During the summer of 1971, Carly & Kris embarked on a summer-long love affair. He was 35; a Rhodes Scholar turned singer-songwriter, who had just been named “the hottest thing in Nashville” by the New York Times. During their time together, she wrote Three Days about Kris, and he wrote I’ve Got To Have You about her. Looking back on the romance, Kris says, “I was pretty self-absorbed in those days. Carly was funny and really smart – she had more brains than I did. I have a hard time now believing she tolerated my company.”

Boyfriends included film director Terrence Malick, Jurassic Park author Michael Crichton and Cat Stevens.

After the success of Carly’s first single That’s The Way I Always Heard It Should Be, Carly opened for Cat Stevens at The Troubadour in April of 1971. The three nights sold out to rave reviews. When Carly flew back to New York, Cat Stevens did too, and he asked her out. While waiting for him to arrive for their date, she wrote the song Anticipation.  She had invited him over for dinner (chicken with cherries in a cream sauce) and he was late. By the time he arrived, she had written the song. She also dedicated the album, of the same name, to him – using his real name Steve (Steven Demitri Georgiou). In turn, he wrote Sweet Scarlet for her.

She was, in fact, on tour with Stevens when Warren Beatty knocked on her dressing room door and came right in without waiting for an answer. He didn’t waste time, she says.

‘He got very close to me, looked into my face and down at my breasts,’ she writes. Before even introducing himself, he asked: ‘Can I see you?’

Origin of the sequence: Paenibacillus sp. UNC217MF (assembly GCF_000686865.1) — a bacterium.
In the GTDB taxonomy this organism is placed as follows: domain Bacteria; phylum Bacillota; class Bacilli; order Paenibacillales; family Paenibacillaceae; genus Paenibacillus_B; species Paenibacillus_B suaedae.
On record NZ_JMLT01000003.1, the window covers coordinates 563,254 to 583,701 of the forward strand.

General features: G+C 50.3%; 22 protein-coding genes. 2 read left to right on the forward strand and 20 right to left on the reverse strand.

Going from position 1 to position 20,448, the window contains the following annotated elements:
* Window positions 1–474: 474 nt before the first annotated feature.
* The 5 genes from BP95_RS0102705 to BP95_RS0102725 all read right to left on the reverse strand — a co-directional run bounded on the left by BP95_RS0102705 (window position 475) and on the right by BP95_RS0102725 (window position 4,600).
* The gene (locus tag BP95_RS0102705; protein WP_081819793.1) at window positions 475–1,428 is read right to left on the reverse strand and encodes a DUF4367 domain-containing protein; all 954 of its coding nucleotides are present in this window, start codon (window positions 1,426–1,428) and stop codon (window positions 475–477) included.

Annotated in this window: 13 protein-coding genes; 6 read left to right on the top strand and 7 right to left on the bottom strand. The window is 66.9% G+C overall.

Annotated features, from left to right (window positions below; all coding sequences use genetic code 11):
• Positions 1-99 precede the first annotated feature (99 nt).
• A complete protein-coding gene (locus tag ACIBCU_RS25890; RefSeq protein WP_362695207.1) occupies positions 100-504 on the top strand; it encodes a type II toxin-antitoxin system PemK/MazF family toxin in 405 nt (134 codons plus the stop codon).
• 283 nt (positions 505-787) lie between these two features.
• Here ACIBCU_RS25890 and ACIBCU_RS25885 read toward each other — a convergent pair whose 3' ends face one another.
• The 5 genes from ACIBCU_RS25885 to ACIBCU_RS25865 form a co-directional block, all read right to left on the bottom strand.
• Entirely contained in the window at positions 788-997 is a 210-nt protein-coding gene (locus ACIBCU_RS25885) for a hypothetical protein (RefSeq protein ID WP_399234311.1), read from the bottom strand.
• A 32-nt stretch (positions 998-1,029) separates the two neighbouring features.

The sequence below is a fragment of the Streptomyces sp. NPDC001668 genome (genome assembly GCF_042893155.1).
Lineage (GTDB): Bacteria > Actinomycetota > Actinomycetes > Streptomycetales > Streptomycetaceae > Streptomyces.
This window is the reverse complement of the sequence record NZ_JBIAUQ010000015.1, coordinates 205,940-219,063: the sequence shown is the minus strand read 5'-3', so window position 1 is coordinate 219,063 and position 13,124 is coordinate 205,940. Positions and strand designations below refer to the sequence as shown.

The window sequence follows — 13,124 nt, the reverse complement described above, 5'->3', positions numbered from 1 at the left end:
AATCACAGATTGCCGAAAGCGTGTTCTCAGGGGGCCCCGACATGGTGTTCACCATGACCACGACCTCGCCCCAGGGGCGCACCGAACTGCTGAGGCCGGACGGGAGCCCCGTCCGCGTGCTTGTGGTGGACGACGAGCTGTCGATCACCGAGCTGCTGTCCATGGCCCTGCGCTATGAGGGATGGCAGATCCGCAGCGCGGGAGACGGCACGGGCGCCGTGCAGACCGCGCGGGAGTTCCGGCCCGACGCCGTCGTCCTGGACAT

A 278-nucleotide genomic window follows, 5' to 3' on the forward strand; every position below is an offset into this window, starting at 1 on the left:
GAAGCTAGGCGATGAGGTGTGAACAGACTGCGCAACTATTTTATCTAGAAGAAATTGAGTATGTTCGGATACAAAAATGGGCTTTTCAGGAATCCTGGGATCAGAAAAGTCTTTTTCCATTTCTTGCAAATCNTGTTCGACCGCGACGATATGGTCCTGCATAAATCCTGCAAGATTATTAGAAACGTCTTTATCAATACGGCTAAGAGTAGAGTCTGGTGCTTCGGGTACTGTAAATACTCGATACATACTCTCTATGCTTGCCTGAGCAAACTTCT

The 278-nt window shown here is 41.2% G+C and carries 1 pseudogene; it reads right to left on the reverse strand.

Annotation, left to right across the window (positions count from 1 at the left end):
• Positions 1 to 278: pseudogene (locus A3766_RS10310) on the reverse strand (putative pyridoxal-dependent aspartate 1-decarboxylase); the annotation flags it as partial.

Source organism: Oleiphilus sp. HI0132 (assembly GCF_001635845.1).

Beatty — who she describes as a ‘glorious specimen of man’ — was ‘skilled at keeping several women on the hook at the same time’ and shamelessly kept a list of ‘the main loves of his life’. Simon’s name, for a short time, was at the top.

Yet she was treated to a staggering insight into Beatty’s tight love-making schedule when he rang one night and invited himself over to stay in her New York flat. He would be flying in from LA at 12.30am and had to be gone by 5.30am for a film shoot, but he ‘had’ to see her, he insisted.

Carrying her off to bed, he ‘made love like in a movie’, she writes. ‘Warren was such a professional; the pressure points he knew about stirred a tremor in me.’

He had gone by 5.20am with a slice of toast, leaving Simon with a few hours before an 11am appointment with her psychiatrist.

When she told him of her passionate night with Beatty, the shrink blanched. She was the second woman he had seen that morning who had spent the previous night with the actor, he announced.

The Beatty affair — like many others — was short-lived, spanning a few months of sporadic get-togethers. Her affair with Jagger, on the other hand, took years to come about.

Simon had first met him in the mid-Sixties, backstage at a Rolling Stones concert in New York. It was instantly obvious, she says, that for him ‘all women, including me, were his by divine right’ and they existed to ‘frame’ and ‘illuminate’ him.